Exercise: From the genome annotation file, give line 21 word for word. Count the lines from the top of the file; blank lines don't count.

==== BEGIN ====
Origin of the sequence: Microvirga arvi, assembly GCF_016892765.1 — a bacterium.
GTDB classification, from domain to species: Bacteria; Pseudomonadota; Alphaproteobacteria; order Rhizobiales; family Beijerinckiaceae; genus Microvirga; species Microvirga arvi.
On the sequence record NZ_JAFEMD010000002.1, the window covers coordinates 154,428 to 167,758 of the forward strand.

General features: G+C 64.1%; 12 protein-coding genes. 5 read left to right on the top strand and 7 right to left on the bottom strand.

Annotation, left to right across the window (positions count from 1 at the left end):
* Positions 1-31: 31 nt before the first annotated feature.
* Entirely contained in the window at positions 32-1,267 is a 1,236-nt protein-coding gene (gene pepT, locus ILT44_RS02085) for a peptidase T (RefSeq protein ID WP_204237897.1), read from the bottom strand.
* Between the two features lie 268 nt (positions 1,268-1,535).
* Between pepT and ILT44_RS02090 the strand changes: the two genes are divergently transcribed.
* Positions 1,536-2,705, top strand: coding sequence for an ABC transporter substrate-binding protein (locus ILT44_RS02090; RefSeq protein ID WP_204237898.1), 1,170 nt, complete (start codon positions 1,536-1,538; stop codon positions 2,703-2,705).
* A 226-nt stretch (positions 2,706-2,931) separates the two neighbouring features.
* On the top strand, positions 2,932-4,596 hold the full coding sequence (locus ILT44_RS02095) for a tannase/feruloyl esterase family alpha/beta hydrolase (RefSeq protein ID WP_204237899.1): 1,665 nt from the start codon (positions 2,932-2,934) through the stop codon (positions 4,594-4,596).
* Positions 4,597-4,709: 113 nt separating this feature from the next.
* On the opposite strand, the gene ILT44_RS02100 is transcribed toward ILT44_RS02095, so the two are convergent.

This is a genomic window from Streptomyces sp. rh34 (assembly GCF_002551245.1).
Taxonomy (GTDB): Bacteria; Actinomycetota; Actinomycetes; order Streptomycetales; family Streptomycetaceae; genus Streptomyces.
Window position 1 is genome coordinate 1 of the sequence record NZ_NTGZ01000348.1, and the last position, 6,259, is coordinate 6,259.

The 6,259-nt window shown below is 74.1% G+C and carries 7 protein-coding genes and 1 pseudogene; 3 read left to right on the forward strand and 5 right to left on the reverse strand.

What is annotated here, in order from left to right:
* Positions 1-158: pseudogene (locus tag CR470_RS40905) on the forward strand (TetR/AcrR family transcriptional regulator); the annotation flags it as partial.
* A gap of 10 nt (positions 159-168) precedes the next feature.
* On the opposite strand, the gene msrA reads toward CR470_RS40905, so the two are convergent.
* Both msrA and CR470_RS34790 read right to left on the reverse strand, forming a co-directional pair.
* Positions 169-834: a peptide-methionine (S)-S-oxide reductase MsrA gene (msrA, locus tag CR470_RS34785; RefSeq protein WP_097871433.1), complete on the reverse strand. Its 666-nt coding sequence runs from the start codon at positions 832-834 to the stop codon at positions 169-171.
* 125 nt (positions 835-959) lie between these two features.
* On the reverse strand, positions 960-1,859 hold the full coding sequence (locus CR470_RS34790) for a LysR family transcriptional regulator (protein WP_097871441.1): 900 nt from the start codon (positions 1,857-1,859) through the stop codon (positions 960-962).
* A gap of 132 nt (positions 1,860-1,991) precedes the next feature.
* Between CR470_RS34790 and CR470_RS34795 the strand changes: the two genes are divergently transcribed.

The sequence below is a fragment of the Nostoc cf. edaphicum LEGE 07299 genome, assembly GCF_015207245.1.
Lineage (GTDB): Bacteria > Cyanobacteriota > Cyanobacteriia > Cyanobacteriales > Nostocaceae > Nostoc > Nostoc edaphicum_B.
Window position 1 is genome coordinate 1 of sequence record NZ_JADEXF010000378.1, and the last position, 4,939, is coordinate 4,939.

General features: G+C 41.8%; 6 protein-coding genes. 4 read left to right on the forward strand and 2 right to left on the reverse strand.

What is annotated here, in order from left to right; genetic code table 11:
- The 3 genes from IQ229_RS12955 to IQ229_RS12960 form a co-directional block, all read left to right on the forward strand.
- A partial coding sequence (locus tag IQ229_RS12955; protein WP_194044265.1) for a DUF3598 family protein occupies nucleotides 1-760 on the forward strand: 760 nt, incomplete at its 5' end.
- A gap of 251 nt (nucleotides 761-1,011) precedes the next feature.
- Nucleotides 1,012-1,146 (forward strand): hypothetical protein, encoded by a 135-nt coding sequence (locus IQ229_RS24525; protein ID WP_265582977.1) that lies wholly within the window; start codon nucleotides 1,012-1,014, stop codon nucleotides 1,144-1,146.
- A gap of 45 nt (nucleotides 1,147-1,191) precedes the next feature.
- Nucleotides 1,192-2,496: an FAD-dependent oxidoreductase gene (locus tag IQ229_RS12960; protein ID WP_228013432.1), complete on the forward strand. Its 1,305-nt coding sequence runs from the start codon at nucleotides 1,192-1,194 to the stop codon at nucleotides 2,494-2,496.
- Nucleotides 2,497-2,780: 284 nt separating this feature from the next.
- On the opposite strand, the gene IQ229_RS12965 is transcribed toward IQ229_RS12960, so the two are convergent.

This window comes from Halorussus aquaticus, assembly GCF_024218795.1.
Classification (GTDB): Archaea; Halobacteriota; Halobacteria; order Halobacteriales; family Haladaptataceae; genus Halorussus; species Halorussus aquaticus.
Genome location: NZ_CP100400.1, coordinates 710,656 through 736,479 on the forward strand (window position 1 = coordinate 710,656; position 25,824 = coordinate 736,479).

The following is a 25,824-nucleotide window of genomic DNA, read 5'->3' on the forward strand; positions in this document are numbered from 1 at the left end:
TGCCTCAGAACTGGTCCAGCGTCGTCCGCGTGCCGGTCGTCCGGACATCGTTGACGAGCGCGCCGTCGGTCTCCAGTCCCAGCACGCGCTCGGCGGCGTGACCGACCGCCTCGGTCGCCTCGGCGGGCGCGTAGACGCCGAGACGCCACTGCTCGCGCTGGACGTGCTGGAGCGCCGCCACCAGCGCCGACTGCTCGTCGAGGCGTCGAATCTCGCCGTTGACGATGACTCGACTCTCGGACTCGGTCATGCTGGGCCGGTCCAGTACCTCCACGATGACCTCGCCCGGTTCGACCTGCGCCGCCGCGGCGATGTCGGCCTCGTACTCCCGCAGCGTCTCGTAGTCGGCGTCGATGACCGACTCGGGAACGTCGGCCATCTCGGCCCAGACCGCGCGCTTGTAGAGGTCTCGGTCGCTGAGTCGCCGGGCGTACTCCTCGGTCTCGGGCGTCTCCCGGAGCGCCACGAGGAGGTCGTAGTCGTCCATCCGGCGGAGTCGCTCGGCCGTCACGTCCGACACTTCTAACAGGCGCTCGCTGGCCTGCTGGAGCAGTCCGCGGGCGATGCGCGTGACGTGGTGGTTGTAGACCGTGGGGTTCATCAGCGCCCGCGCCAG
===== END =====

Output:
* A gap of 10 nt (positions 159-168) precedes the next feature.